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Saturday, May 17, 2008

Disasters in Burma and China, and human response

The airwaves over the last two weeks have been beset by sights and sounds from the wreckage left by Cyclone Nargis in Burma and the earthquake in China. The destruction has been massive and widespread, and the suffering that this has led to has been profound. In both cases, the scale of the disaster has made rescue efforts incredibly difficult, complex and involved. In Burma, the political situation and the closed nature of the government have made relief efforts much harder, and have transformed a natural disaster into a human tragedy.

Last weekend, the Young(ish) Adults group from St. Mark's, Newnham, collected money to help with relief efforts in Burma. (We gave through dec.org.uk; I discovered them through an appeal on BBC Radio 4.) In all, we collected around £45: not a lot, but I know that people gave generously, and one feels rather like the 'widow' giving her mite as a foreign student on a student budget. We hope and trust that it will, in time, go to alleviate some of the suffering and help in the rebuilding in whatever small way it can. Thankfully, aid from foreign sources does seem to be slowly getting through at last.

Last night, whilst in a local pub having dinner, we saw some of the scenes of destruction from cities in China affected by the earthquake. According to the BBC, there are roughly 22,000 confirmed dead and many thousands missing or unaccounted for, so that figure is likely to skyrocket; there are also 4.5 million people homeless - 4.5 million! Of course, the most moving and haunting scenes were those of people being rescued from collapsed buildings, particularly children. You see such scenes and think of your own child. You can really identify with the loss and anxiety of parents, and this is a way of empathising (by analogy) with the broader situation of loss and suffering.

When confronted in this way, one wants to do something and not be simply a voyeur to suffering, not simply a romantic emotional parasite, turned in on oneself and not responding outwardly. In this day of the television, and even more of the internet, it is easy not only to be confronted with the images, but to respond in some way - primarily through giving money. This seems to me to be a really salutary effect of the internet and the ways we can be connected with it - not that it is everything, or gives us genuine knowledge of the other such as can be gained in a personal relationship, or that it overcomes the process of objectifying the other, not even that it might not be deeply ambiguous in some ways (it can certainly be used by emotional parasites or worse). But it does also open up other salutary opportunities which would not be had so easily otherwise.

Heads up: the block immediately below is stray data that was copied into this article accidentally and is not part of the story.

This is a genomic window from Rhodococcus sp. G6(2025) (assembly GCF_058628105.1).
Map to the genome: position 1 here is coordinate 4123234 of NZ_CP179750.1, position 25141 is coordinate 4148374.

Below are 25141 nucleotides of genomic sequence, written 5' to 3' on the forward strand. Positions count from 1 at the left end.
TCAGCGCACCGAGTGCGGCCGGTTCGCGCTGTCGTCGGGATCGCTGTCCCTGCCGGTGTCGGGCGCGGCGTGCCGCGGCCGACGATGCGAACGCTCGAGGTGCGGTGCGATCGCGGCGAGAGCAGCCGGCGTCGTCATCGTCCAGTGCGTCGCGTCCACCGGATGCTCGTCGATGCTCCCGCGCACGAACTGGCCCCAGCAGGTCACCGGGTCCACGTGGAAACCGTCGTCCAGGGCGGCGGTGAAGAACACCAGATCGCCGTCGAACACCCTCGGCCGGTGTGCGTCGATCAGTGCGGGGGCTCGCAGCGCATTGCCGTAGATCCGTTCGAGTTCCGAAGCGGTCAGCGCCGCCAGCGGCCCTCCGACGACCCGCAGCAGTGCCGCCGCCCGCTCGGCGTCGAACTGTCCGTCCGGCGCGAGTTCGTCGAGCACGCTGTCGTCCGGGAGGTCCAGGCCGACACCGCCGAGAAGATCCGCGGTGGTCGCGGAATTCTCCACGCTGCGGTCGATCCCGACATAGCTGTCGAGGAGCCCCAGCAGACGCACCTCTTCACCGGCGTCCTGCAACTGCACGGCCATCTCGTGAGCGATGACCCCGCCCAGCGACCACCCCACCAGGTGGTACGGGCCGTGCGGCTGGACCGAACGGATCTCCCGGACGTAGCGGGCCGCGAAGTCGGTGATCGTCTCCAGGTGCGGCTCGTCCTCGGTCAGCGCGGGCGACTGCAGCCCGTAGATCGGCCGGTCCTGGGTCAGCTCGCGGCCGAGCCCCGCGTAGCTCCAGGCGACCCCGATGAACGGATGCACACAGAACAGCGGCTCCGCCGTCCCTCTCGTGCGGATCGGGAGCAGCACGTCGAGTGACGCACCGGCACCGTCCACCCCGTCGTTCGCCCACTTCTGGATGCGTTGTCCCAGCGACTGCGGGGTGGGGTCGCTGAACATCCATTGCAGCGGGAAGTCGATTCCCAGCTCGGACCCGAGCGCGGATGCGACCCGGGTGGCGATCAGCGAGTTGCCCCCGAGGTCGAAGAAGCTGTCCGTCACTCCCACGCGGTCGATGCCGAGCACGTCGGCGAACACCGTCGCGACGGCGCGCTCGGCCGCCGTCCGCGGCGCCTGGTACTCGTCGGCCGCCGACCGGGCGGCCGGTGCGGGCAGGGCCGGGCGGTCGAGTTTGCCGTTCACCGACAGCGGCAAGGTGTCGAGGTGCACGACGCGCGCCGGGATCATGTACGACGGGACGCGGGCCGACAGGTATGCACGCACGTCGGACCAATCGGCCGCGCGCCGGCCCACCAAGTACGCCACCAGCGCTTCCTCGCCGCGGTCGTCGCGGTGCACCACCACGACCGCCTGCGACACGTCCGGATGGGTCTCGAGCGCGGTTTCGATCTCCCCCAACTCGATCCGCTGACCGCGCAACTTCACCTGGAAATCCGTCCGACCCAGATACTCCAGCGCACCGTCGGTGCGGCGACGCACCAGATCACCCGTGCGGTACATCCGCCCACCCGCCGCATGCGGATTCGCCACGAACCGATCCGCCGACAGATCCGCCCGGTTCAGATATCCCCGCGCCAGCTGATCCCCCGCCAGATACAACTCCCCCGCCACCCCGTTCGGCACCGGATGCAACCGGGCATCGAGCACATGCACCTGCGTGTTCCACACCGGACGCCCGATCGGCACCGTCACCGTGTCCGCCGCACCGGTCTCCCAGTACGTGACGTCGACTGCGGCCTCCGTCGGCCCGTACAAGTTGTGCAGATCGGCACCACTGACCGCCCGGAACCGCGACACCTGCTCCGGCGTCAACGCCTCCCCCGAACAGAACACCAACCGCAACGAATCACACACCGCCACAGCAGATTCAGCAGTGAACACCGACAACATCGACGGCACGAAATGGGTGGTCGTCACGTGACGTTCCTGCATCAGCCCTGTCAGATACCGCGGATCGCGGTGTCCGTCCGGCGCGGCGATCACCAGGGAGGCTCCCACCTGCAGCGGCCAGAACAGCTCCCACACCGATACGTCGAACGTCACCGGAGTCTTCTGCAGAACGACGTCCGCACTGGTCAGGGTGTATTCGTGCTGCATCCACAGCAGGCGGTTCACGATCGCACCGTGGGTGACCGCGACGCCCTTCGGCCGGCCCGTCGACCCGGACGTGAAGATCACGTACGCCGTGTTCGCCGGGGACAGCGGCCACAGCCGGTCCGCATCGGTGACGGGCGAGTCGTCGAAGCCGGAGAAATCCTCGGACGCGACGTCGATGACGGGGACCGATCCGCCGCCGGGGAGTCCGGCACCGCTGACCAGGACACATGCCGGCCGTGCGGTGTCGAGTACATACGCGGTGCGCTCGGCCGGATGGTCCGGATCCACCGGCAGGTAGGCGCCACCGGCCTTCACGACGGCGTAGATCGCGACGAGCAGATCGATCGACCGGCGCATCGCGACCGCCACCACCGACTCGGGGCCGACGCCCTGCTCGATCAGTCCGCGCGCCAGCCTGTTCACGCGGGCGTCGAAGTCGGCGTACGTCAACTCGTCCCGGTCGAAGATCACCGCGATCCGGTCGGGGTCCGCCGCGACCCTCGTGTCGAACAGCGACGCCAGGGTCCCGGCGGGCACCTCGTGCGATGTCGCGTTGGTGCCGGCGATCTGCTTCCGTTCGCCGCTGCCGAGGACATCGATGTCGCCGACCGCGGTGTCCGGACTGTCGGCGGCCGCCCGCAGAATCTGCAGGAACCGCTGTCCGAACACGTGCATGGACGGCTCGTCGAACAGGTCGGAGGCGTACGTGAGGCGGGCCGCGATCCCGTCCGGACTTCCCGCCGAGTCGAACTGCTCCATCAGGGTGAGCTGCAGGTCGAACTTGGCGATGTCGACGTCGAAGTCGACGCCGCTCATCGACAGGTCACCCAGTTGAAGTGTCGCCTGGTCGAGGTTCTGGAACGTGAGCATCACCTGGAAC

Interestingly, I looked into donating to the relief efforts in China as well, and dec.org.uk mentioned that they are not collecting for them because the Chinese government has many resources at hand, and are responding in a competant and admirable (and open! this is somewhat new!) manner. (This is not to say that other reputable agencies are not also collecting for work in China: see, for example, Oxfam, British Red Cross or your local Red Cross agency.)

These are just some ruminations on the recent disasters and the opportunities we have at this particular historical moment, which we have not had in past and which will no doubt be transformed in unexpected ways in future.

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